posted over 6 years ago
A MyAutismTeam Member said:

I know New Jersey is less likely to push for inclusion/mainstreaming than Pennsylvania is. I would push the district on what they think he will benefit from in self contained vs. inclusion and if that's his least restrictive environment. I was happy with self contained for the first year (which he's finishing out now) but as he progressed and became spontaneously verbal, I felt more that he would benefit from peer modeling. For this year he really needed the small class size and structure that's only available in the self contained class, but I don't think he needs it anymore. Don't be shy to ask about ALL the options--I would never have gotten an inclusion model class if I hadn't asked for it. I am really sorry inclusion/co teaching models are harder to find in my area as I think they can be a great option for these kids, who still need the experience of a specially trained teacher but are able to learn from peers. At 3, they're really not learning much academically--social modeling and language is the essence of preschool for these kids. The keys for me were whether or not he'd be able to handle peers without explosive behaviors or meltdowns.

posted over 6 years ago
A MyAutismTeam Member said:

My son is 10 and he is in inclusion for his specials, gym, music, art, computers, ect. The rest of the day he is in his ESD room or the special needs room with the teacher and an aid. There are five students in this class and he loves it because he gets a lot of attention. We don't worry about social interaction because he has been with his same friends since he has been in school and he is comfortable. My son is HFA and very smart but his comprehension is an issue and he is behind his peers.

My son is friendly with other children so I think it is more important for him to learn more and be comfortable than to be in the main classroom all day. I honestly think that people make to much of ASD children being with the NT children because they need the social interaction. While I believe it is important to be social, I think it is far more important to have your child learn to the best of their ability while they can, and if that means being in a special class so they get more attention from the teach then that is the best way to go. As I always say the clock is ticking so the earlier you start getting them help and the more help you get them the better.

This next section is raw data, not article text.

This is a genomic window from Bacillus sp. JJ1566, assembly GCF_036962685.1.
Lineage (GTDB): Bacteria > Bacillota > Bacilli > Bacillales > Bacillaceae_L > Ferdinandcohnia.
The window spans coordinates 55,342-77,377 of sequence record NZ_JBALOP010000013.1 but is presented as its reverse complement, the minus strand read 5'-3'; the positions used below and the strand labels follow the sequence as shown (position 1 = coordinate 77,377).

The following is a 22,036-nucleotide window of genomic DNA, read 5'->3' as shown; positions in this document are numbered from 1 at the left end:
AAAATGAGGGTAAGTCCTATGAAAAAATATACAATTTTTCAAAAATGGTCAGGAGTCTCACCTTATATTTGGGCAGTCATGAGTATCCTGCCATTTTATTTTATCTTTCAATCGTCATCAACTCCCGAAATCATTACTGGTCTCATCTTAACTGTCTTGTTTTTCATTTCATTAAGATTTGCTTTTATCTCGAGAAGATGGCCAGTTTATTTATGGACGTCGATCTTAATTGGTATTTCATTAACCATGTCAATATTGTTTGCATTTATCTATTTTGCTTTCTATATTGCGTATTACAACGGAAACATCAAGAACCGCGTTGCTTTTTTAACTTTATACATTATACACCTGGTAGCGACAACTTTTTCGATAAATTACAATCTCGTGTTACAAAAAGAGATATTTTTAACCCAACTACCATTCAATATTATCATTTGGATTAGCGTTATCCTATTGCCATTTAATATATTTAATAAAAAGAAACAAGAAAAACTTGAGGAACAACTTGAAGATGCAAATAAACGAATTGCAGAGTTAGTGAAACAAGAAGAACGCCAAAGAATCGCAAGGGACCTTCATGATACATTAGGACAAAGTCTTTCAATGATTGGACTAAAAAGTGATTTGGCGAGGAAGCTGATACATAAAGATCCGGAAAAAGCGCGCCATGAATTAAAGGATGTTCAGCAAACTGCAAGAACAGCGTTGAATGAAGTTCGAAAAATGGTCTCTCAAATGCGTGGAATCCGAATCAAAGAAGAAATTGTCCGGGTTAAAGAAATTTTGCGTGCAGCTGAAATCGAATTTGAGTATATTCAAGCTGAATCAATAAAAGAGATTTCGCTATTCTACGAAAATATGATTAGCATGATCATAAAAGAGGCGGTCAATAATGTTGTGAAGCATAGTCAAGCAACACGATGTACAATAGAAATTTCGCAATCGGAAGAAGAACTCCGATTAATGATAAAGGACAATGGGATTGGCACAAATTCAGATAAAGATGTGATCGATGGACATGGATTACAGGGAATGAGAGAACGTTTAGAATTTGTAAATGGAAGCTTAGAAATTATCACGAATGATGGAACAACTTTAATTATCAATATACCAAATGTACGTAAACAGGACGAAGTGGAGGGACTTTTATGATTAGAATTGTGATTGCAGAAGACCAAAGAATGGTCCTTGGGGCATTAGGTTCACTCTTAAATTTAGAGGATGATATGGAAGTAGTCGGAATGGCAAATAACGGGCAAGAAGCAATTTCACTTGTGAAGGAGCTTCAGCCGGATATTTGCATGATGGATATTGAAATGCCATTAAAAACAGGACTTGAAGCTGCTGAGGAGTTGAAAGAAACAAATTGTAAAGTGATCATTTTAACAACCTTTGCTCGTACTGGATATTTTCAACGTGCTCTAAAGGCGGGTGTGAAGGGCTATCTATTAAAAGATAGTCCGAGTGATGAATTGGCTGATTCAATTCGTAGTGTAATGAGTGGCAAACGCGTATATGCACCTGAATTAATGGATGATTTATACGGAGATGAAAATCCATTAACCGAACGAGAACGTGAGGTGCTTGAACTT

posted over 6 years ago
A MyAutismTeam Member said:

This is the exact opposite of my experience here - but preschool is a little iffy, I think, because what is available varies so much. He had his first year in self contained (he turned 3 in September so he gets 3 years in the preschool program) and for his second year they wanted me to send him to a regular private preschool. (I refused because it seemed like they were trying to get him off their tab--I asked about an inclusion class and got the placement)

In our schools the self contained classes are predominantly kids with significant verbal delays and so kids who are making a lot of progress verbally are pushed to go into a class with typically developing peers to act as models. If he is verbal and does not have major behavioral issues I would push for more inclusion.

posted over 6 years ago
Already a Member? Log in
MyAutismTeam My autism Team

Thank you for signing up.

close